Matt and Kelly
Matt and Kelly Griggs, Crockett County, Tennessee, say the liability of using or even having dicamba on their farm is too great to risk.

Saving dicamba depends on improved stewardship

Some farmers and consultants wonder if the timing restrictions will limit how much dicamba will be used. In some cases, producers will have an extremely narrow window to apply the product.

Matt Griggs will not spray dicamba on his crops this year. What’s more, he will not purchase any, does not want any on his farm.

“It comes with too much liability,” Griggs said during a break at the recent University of Tennessee Institute of Agriculture’s Cotton Focus in Jackson.

Griggs and his wife, Kelly, farm in Crockett County, in the heart of the state’s cotton production region.

“Even if producers do everything right,” dicamba may not stay where it’s supposed to, Griggs says. “I don’t want to have any record of purchasing dicamba,” he adds. He explains that if drift or inversions occur, damaging nearby crops, determining exactly where the product originated will be, at best, difficult, leaving anyone who has used the product subject to liability. That’s more risk than he’s willing to take.

He says he’ll manage weeds without the new dicamba technology. He intends to plant cotton with the dicamba tolerant trait, however, “where those varieties are a good fit,” he says.

Kelly says managing the spray rig to accommodate the label requirements of dicamba application is burdensome. “It takes a lot of time out of the day. We can’t stay on the sprayer,” she adds, but may need to clean out and reload from field to field.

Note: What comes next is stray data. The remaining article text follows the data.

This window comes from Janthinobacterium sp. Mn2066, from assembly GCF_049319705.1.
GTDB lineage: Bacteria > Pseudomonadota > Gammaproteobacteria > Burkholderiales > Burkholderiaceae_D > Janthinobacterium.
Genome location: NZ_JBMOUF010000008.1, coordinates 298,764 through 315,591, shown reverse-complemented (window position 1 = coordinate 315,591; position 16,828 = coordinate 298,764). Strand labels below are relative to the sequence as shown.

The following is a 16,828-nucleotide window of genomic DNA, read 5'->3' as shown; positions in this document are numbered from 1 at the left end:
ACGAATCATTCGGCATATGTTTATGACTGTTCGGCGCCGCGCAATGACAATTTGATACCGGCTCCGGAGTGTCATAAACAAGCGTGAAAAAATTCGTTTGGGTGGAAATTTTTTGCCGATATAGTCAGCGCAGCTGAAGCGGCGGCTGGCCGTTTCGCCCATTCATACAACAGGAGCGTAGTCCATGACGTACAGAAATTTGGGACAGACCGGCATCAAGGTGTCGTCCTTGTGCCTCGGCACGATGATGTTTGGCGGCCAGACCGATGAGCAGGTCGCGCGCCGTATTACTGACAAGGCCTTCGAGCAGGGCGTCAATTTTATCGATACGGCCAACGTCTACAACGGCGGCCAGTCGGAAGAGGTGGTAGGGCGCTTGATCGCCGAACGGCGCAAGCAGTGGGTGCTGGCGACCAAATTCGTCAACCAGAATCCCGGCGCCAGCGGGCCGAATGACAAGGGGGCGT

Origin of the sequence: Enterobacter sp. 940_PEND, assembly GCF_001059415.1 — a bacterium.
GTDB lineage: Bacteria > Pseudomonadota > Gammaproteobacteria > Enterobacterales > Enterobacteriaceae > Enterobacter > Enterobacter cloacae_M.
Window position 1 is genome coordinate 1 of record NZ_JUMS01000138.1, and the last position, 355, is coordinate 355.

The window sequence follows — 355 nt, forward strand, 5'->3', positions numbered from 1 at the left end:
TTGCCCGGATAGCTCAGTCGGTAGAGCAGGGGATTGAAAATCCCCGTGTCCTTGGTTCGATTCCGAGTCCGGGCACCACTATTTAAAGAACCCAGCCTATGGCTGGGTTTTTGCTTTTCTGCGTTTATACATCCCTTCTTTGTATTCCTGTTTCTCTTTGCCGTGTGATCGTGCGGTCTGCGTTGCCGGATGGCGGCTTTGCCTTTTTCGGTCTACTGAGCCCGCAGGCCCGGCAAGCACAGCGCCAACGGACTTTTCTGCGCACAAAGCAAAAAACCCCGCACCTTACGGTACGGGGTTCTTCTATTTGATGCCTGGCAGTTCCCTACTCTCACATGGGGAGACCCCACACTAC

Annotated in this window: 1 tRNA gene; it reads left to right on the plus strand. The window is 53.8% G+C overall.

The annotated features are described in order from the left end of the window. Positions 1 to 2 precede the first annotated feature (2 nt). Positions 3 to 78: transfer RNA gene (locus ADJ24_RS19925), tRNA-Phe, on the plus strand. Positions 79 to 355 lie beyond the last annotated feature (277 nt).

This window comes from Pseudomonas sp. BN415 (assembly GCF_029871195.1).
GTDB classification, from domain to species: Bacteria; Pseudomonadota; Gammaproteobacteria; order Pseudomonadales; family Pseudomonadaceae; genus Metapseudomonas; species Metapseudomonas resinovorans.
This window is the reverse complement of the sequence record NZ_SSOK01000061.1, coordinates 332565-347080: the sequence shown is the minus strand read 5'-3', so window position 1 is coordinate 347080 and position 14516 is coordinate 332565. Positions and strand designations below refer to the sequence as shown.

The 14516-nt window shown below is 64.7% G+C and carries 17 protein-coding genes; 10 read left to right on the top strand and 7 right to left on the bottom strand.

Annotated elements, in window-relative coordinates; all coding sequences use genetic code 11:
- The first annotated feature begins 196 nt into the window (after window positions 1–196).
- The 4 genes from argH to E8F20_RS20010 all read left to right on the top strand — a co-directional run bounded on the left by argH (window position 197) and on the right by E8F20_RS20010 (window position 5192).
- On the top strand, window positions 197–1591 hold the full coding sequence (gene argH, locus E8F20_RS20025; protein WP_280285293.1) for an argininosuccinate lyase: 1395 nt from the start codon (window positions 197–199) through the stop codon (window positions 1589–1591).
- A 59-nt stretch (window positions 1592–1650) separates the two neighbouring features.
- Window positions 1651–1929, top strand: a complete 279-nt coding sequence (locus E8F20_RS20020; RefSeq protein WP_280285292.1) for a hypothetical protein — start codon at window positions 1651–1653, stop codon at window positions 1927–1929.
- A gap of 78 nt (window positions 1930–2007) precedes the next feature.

The Griggs’ crop mix will include cotton, corn, and soybeans double-cropped behind wheat.

Tommy Butner, another Crockett County cotton farmer, will use Engenia again this year on XtendFlex cotton. “Last year I had the cleanest crop I’d had in years,” Butner said following a dicamba training session at Alamo, Tennessee. He does recognize that some drift problems occurred last year, but says common sense will go a long way toward limiting damage. He adds that the dicamba products have provided excellent control on glyphosate resistant pigweed.

Training Session Well Attended

Many more area cotton farmers displayed their interest in continuing to use the dicamba technology. An estimated 100 or more farmers, consultants, and employees crowded into the electric co-op at Alamo to take mandatory dicamba training, required of anyone who will apply FeXapan, Engenia, or XtendiMax. The standing room only crowd watched a video moderated by Dr. Larry Steckel, professor, weed management, at the University of Tennessee.

Steckel warned the training participants that failure to provide proper stewardship of the dicamba products would give the industry “a black mark for a long time. It’s bad for crop protection and it’s bad for agriculture. New products will be hard to gain label approval.”

He said the auxin technology, including dicamba and 2,4-D products associated with new cotton seed traits, provide excellent tools to control resistant and hard-to-control weeds, but “have a few weak links.”

He says 2018 will be a make-or-break year for the technology.  “EPA gives us one more chance to see if we can’t steward these products better.”